Latimer: Introverted children face challenges in school system

Every person arrives in this world with a basic temperament that is unlikely to change much throughout life.

Paul Latimer

Interests, activities, habits and behaviours can change and be taught, but generally, a social extroverted child will remain a social and extroverted adult and a shy, introverted child will remain that way as an adult too.

In many ways, we have our society set up for extroverts.

We value external accomplishments, assertiveness and confidence over quiet reflection or careful decision-making.

We tend to reward people who stand out because of their volume and we emphasize group activities from a very young age.

Yet a large portion of the population are introverts who thrive in a different environment.

It can be very difficult for introverted children to navigate our school system where they spend the majority of every day in a group of 20 or 30 peers.

Though their temperament is perfectly normal and gives them numerous strengths, these can get lost in the noise of an extroverted world.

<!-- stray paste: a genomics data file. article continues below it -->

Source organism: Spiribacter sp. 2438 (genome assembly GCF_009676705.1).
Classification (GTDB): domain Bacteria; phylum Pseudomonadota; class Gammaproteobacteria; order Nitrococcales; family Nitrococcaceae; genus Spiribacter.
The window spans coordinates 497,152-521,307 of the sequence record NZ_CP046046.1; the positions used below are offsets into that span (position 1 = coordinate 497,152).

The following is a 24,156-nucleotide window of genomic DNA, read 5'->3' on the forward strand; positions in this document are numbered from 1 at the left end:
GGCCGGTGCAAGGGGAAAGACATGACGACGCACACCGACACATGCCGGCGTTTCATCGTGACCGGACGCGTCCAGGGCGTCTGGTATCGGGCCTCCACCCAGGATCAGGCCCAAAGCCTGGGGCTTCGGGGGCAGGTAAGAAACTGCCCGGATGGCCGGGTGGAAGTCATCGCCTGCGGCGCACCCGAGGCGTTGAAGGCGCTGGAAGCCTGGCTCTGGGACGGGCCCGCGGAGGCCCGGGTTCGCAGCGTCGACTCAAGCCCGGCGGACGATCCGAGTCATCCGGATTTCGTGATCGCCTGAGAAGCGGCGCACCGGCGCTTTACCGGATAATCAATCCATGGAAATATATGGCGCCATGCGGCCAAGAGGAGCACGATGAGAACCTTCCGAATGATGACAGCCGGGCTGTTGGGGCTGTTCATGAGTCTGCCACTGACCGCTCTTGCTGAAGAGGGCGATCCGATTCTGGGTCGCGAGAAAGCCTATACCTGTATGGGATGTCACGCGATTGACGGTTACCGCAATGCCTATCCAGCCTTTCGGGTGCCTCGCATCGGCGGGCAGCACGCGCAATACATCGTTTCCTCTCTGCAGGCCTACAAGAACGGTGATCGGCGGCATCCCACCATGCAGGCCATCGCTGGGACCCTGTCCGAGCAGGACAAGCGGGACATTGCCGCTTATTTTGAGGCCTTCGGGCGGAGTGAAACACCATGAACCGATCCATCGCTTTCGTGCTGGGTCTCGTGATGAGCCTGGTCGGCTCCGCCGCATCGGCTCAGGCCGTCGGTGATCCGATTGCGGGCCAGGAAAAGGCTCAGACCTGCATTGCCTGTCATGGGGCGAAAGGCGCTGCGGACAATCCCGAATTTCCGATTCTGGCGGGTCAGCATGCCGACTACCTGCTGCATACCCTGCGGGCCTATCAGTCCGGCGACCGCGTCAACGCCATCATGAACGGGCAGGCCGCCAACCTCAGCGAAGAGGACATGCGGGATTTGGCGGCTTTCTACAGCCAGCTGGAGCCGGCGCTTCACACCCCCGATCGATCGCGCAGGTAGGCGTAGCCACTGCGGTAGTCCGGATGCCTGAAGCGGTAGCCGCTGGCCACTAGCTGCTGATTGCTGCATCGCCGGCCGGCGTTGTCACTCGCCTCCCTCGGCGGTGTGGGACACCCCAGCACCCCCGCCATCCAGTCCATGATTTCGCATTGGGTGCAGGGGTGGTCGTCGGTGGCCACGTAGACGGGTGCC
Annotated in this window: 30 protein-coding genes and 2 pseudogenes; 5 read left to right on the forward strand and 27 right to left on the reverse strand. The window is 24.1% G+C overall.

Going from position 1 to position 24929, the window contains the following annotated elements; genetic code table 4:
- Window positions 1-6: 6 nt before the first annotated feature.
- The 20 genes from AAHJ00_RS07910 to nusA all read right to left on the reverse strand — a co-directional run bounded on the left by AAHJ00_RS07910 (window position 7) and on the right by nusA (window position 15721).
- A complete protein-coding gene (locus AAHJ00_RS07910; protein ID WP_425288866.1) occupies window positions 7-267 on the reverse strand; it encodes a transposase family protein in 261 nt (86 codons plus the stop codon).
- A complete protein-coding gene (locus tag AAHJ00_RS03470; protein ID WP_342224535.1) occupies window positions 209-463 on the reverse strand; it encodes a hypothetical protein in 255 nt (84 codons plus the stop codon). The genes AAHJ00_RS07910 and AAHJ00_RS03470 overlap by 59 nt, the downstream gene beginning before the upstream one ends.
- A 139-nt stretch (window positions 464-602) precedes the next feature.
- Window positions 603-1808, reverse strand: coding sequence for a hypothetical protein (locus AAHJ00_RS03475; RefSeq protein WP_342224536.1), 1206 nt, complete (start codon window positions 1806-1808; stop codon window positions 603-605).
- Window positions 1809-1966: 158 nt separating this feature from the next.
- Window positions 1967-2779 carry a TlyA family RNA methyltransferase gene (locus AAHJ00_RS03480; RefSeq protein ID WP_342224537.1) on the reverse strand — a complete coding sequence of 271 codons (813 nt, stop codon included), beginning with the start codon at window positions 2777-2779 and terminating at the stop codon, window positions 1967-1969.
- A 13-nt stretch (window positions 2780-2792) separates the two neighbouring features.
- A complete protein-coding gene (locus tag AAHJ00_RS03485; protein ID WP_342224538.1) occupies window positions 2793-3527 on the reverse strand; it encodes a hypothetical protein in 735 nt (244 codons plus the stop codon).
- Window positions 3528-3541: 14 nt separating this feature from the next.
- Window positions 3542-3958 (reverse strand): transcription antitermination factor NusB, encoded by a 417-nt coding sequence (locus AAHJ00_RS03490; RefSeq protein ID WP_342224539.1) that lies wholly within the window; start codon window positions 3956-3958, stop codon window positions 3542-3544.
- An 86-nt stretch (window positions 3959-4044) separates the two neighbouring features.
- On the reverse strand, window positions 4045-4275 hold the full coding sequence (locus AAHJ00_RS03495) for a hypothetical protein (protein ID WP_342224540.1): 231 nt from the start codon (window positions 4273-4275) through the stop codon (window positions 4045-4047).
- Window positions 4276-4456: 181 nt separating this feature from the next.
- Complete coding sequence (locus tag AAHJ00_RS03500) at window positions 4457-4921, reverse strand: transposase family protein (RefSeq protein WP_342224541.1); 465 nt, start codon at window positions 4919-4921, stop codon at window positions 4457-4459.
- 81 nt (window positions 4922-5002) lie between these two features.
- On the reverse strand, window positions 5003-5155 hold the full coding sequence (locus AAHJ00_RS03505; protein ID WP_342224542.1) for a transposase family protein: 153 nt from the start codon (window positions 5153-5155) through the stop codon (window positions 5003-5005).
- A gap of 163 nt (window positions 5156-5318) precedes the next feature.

As children, introverts tend to have a rich inner life.

They enjoy imaginative play and solitary activities like reading or drawing.

If they’re not playing alone, they prefer to play with one or two friends rather than a crowd.

Introverts tend to observe new situations or activities before jumping in.

They can appear cautious or hesitant but will often enjoy the activity once they’ve had a chance to warm up.

Allowing children the space to observe first can avoid a lot of anxiety.

Parents of introverts are in luck—peer pressure is not as big an issue for these children as it can be for extroverts.

Introverts tend to make decisions based on their own values and don’t feel the pull to follow the crowd.

Once they are comfortable with a person, introverts tend to be excellent conversationalists who are genuinely interested in truly connecting with the other.

They are generally good listeners however may speak softly or stop if interrupted.

Introverted children are also interested in engaging with the deeper aspects of life.

They enjoy questioning the world and are also likely to reflect on their own behaviour.

At any age, introverts need time alone to recharge.

They will feel drained after spending all day in a group.

Children see quickly that extroverted qualities seem to be emphasized in our society. This can lead them to feel lonely or isolated or that they are abnormal.

Parents of introverts need to teach them their temperament is perfectly normal and has many positive traits associated with it.

If given the space and time they need, introverted children grown into successful adults contributing much to the world.

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